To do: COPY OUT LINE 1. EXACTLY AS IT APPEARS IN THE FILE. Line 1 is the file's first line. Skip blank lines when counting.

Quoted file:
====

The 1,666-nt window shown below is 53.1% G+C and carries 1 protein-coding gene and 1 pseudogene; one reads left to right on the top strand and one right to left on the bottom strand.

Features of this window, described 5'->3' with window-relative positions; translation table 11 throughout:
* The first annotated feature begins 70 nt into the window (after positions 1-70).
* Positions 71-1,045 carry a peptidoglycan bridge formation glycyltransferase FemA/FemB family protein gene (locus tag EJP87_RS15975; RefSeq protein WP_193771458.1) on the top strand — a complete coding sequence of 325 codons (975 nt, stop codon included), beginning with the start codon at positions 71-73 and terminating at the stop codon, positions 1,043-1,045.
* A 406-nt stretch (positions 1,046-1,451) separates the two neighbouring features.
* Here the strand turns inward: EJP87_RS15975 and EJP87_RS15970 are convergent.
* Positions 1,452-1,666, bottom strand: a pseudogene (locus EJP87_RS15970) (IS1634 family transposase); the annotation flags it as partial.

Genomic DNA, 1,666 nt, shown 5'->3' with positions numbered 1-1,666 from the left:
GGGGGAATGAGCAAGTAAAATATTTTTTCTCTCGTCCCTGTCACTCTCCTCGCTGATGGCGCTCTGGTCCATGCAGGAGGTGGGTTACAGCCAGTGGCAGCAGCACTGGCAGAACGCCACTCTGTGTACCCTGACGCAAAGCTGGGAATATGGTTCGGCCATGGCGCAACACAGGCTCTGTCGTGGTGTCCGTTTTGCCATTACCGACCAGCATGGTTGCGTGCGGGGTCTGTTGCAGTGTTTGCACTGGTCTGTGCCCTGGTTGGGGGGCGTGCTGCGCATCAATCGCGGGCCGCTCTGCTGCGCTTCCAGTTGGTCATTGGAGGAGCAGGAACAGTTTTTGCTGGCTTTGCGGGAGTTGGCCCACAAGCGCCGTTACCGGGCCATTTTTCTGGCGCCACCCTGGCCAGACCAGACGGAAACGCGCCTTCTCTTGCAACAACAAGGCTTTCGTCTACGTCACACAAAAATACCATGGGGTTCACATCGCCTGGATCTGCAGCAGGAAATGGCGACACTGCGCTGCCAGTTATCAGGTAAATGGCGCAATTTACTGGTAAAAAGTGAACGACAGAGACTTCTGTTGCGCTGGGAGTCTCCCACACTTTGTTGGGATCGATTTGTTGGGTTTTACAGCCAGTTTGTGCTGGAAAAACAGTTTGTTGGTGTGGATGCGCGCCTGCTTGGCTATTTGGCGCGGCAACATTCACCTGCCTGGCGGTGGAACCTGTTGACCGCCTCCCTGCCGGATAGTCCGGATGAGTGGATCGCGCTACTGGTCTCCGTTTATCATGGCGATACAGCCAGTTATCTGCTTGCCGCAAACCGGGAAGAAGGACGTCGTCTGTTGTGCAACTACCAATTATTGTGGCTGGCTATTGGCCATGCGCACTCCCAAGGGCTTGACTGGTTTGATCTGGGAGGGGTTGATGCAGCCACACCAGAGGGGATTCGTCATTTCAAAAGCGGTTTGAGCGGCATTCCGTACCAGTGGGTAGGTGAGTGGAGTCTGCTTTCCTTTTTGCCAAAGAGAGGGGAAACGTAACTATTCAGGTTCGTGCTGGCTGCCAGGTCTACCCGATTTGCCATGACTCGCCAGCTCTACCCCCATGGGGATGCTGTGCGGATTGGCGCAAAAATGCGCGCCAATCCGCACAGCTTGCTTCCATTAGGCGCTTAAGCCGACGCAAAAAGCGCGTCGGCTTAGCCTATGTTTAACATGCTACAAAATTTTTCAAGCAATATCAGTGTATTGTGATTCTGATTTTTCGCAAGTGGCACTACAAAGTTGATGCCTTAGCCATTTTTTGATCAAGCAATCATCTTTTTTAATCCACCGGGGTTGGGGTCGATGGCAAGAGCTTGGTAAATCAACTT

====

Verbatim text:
The 1,666-nt window shown below is 53.1% G+C and carries 1 protein-coding gene and 1 pseudogene; one reads left to right on the top strand and one right to left on the bottom strand.